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Pilot Suzannah:

I was born & educated in Portsmouth, UK, and after studying the International Baccalaureate, I went on to do a degree in Spanish and Italian at the University of Bristol. For me it was essential to have a full education, not only as something to fall back on, but also the fact that I really wanted to experience uni life! I've always had an immense interest in aviation, but I don't come from a particularly 'pilot-y' family. I've loved travelling and particularly found aircraft and the notion of flying fascinating ever since I can remember.

The thought of heading into yet more education after my degree was a very scary thought, so in my final year of University I began applying for cabin crew roles as a sort of gap fill before I would (hopefully) go to flight school. During my 2 years as cabin crew for BA, I was lucky enough to interview and be chosen for the Flybe MPL and I started studying at FTE Jerez in February 2019.

Originally I was working towards an Multi-Crew-Pilot License (MPL); a license that nearly always has to be attached to an airline. This became a bit of a problem when in March 2020, four weeks from me completing my course in Spain, my airline sponsor Flybe went into administration. My MPL was heavily weighted towards jet simulator time, with no actual need to get an SEP/MEP rating or a CPL/IR.

With great support from FTE Jerez, I am now converting my license to an Airline Transport Pilot License ATPL, which pretty much includes a load of hour building and a few ratings to gain on the way! The silver lining in all of this though, is that I will be able to take my license and apply to any airline I like, rather than being bonded to one for 1500 hours.

Despite the obvious challenge of losing my airline sponsor during training, I'd say the process has many mountains to conquer. The first for me was moving my life over to Spain for a year and a half, but FTE has some great facilities and the town of Jerez is well connected and pretty, with so much going on, (think beaches, day drinking in town, mountain hikes, outdoor nightclubs, flamenco).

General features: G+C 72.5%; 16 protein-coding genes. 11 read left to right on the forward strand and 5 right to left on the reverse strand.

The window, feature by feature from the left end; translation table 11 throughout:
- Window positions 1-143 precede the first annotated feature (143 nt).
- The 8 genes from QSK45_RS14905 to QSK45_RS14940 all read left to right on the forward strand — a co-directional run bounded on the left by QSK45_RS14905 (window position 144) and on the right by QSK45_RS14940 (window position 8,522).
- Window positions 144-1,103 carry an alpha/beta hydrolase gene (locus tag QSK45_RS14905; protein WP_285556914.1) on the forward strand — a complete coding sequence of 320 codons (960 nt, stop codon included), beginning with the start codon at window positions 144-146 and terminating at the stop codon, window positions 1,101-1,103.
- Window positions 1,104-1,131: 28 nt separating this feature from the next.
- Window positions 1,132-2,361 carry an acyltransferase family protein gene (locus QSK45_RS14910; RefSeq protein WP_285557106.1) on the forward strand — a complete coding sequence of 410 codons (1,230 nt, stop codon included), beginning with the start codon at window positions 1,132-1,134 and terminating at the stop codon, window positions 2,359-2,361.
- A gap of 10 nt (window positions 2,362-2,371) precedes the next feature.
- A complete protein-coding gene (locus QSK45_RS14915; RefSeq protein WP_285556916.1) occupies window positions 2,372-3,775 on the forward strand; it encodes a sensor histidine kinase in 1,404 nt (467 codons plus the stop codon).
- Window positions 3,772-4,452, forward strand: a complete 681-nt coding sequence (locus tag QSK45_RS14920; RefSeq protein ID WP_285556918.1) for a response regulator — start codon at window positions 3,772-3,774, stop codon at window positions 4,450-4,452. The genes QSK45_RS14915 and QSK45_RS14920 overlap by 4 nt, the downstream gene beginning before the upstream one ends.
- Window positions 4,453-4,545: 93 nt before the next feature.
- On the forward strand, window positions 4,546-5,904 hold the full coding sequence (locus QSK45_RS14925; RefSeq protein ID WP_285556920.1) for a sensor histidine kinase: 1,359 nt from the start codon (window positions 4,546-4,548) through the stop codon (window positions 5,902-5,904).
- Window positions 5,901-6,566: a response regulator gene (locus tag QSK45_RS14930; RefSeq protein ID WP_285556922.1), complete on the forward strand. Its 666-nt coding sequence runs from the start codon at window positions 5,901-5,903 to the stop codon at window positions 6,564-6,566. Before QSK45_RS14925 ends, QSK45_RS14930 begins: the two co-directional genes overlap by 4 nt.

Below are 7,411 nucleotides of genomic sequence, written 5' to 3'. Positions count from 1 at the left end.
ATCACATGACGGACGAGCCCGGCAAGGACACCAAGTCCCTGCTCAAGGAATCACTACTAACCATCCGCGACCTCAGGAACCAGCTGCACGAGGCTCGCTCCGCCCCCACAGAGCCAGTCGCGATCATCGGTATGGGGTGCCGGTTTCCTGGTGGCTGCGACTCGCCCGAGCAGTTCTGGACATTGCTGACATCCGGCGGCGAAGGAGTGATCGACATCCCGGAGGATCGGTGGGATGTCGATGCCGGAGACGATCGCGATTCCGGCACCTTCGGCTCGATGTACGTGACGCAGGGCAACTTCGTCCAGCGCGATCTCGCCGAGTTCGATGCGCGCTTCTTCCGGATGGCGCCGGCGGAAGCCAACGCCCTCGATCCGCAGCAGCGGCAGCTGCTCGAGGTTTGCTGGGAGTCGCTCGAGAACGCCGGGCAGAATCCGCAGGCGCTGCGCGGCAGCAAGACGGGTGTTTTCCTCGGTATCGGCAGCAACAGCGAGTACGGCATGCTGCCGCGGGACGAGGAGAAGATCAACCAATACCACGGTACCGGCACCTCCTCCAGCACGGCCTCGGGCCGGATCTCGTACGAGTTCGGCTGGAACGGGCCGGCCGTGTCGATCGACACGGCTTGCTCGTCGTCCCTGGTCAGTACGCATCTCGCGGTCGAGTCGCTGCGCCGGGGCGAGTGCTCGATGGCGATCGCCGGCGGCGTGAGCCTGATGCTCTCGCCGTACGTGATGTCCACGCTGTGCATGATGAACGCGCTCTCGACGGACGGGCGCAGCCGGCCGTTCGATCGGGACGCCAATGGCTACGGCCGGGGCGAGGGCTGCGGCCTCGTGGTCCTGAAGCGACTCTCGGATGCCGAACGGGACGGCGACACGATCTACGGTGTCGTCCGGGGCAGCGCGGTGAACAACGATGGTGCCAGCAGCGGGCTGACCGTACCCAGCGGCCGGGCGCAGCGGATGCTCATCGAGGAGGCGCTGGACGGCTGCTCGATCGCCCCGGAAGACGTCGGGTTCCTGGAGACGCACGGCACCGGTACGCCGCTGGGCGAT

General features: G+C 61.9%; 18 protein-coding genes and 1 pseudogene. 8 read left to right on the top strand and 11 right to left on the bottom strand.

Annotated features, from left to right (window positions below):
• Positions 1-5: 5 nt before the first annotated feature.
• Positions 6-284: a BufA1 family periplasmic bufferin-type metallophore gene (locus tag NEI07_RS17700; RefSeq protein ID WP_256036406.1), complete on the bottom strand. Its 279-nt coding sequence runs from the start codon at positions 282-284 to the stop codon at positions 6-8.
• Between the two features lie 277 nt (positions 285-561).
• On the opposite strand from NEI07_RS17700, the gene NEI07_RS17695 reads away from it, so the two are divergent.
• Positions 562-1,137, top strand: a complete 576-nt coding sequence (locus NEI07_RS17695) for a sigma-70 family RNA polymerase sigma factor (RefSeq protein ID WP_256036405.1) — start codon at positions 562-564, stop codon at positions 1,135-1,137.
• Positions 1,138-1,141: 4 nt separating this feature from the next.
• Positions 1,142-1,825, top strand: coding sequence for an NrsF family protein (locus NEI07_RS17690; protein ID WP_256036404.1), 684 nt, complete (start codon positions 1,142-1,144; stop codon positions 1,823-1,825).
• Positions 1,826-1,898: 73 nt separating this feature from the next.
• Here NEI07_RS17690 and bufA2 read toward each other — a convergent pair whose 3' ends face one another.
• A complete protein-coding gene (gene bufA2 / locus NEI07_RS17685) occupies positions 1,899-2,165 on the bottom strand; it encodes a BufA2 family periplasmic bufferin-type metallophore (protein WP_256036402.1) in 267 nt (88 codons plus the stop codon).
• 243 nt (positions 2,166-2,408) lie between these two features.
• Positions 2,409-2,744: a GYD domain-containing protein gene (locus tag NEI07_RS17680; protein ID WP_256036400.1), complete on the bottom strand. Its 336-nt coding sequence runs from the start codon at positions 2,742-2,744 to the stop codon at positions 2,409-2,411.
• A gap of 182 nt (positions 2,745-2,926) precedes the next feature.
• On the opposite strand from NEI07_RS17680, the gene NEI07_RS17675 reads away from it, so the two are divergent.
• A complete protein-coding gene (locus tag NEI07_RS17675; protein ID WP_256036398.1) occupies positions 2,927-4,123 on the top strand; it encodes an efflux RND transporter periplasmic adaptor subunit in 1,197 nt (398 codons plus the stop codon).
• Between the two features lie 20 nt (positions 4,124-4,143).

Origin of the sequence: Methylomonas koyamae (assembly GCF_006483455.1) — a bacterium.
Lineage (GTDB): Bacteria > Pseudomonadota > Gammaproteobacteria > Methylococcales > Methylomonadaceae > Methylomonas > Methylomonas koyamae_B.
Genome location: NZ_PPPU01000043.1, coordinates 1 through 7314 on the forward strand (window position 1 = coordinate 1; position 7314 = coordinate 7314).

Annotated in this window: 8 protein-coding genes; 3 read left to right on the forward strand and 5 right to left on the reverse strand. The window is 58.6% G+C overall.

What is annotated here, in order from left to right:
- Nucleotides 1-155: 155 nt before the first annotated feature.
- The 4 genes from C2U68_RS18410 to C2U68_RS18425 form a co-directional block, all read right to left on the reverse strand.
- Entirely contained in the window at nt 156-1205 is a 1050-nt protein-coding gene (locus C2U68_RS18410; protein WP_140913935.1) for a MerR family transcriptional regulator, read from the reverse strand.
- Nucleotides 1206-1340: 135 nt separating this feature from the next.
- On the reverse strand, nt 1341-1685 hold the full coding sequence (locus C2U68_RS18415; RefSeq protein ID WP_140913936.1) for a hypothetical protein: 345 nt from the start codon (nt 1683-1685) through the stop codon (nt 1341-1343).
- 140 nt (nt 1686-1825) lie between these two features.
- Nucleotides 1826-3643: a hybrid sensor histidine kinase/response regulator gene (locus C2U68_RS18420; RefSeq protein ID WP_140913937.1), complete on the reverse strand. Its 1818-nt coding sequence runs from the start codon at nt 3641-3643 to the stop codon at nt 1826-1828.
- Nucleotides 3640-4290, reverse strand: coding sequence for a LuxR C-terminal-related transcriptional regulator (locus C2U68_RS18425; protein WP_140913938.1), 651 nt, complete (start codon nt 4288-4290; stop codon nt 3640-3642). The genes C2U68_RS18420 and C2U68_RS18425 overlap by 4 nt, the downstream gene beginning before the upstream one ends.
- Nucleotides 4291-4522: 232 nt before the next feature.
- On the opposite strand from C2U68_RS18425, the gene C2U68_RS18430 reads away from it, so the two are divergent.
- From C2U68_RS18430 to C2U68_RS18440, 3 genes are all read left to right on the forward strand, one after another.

An obvious obstacle is the shear amount of work that pilot school demands of you. There isn't really a way to prepare for it, it really does mentally and physically drain you at times. However, keeping a good group of friends and family around you for support, putting in those hours with the books and CRP 5, and forcing yourself to go to the bar on a Friday night to have some down time, really does help.

The last stand out factor would probably be the fact that out of around 200 students, there are less than 20 girls at the school. There are cadets and teachers from every continent at FTE, and the bar is always full of different languages and cultures - it's actually one of the things that I love about the school. I was used to being surrounded by girls, so it took a bit of getting used to, but it's now only really a problem because there's less people to ask if you need to borrow some makeup.

I hope I'll eventually end up back at BA, or one of the big London based long haul airlines. I think the Boeing 787 would be the ideal plane for me; not too big and not too small! I also like the idea of the central column more than the Airbus side stick, (even though the tray table is appealing), but we can't be that fussy in times like these can we. In 10 years time I definitely hope to be on some ridiculously low hour part-time contract, abusing my staff travel, and high enough up the rankings to manipulate my roster for the best trips.


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